In addition, the ONC-ATCB must test and certify Complete EHRs and/or EHR Modules to the privacy and security certification criteria that are adopted by the Secretary under the Interim Final Rule. However, ONC proposes three instances when an ONC-ATCB would not be required to test and certify an EHR Module to the privacy and security certification criteria: (i) when the EHR Modules are presented as an “integrated bundle” that would constitute a Complete EHR; (ii) when it would be technically infeasible to test and certify an EHR Module in accordance with some or all of the privacy and security certification criteria (e.g., an EHR Module that does not store or maintain any health information should not be required to encrypt health information at rest or include an audit log); and (iii) when an EHR Module is only designed to perform a particular privacy and security capability.7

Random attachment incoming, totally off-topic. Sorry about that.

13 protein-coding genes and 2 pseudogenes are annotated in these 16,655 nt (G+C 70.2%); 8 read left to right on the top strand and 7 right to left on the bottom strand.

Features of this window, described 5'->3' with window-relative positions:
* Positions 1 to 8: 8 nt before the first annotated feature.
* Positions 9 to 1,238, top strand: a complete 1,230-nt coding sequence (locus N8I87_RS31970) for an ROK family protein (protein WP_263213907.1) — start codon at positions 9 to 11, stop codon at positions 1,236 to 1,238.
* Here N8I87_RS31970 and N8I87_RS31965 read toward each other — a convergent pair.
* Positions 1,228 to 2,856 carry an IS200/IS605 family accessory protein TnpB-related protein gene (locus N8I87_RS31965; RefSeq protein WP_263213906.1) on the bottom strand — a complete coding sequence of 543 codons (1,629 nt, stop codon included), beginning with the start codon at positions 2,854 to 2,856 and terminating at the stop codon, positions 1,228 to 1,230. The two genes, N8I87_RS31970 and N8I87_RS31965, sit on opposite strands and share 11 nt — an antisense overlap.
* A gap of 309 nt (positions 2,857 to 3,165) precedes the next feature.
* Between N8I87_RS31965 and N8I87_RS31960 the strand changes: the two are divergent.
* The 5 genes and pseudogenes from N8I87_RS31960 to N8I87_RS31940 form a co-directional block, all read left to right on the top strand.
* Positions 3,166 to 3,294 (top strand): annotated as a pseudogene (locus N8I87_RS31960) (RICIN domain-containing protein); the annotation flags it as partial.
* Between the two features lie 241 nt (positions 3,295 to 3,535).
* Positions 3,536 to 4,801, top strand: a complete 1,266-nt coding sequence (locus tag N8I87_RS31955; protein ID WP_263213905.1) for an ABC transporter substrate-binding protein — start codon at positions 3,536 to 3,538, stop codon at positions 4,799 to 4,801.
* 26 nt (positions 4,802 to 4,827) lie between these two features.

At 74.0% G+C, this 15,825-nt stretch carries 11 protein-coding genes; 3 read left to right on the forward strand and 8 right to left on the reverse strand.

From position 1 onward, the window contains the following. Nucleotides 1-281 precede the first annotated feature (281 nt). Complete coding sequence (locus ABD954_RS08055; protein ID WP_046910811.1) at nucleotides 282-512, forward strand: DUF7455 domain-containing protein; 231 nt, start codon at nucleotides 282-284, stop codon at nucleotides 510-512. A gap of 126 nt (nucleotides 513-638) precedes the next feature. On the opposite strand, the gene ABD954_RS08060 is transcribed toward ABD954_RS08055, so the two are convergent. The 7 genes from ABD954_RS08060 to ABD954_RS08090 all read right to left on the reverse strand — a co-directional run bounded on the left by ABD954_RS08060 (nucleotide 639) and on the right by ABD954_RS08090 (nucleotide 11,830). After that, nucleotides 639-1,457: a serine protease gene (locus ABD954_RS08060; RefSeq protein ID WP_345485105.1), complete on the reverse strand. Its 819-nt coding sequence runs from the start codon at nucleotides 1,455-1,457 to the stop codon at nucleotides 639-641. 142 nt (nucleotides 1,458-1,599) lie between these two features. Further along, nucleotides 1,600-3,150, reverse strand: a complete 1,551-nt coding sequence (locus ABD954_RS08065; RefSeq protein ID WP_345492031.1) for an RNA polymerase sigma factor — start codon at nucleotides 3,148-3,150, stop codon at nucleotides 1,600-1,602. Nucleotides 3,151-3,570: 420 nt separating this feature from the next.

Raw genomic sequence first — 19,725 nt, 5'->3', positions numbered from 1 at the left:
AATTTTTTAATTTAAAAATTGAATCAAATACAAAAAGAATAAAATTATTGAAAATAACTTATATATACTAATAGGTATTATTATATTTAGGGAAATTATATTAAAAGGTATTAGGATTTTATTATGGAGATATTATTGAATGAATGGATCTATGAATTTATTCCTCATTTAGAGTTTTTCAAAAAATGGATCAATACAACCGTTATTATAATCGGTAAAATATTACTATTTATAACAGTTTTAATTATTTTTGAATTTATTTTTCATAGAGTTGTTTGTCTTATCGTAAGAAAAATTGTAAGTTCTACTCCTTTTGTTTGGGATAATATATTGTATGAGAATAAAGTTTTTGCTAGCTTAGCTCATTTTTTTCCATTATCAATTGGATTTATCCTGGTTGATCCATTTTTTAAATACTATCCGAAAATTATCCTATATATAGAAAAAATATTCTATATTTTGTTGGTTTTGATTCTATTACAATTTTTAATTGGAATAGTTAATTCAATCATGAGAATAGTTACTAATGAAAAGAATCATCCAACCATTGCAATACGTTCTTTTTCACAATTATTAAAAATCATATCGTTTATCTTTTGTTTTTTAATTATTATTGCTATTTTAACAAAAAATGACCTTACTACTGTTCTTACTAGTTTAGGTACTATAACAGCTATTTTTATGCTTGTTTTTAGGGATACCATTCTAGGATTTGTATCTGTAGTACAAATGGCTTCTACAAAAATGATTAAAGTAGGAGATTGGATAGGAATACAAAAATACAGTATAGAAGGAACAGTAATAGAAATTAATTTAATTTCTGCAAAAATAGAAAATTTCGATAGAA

An ONC-ATCB must have the capacity to test and certify EHRs at its facility, as well as at a secondary location (e.g., at the site where the Complete EHR and/or EHR Module was developed, where it is to be installed or remotely). ONCATCBs must retain records related to the testing and certification of Complete EHRs and/or EHR Modules for the duration of the temporary certification program.

How Long Would an Entity’s Certification as an ONC-ATCB Remain Effective?

The temporary certification program would not include a process for the re-certification of ONC-ATCBs, as the program is expected to end within approximately two years. However, an entity’s accreditation as an ONC-ATCB could be revoked if it commits certain violations specified by ONC in the Proposed Rule.8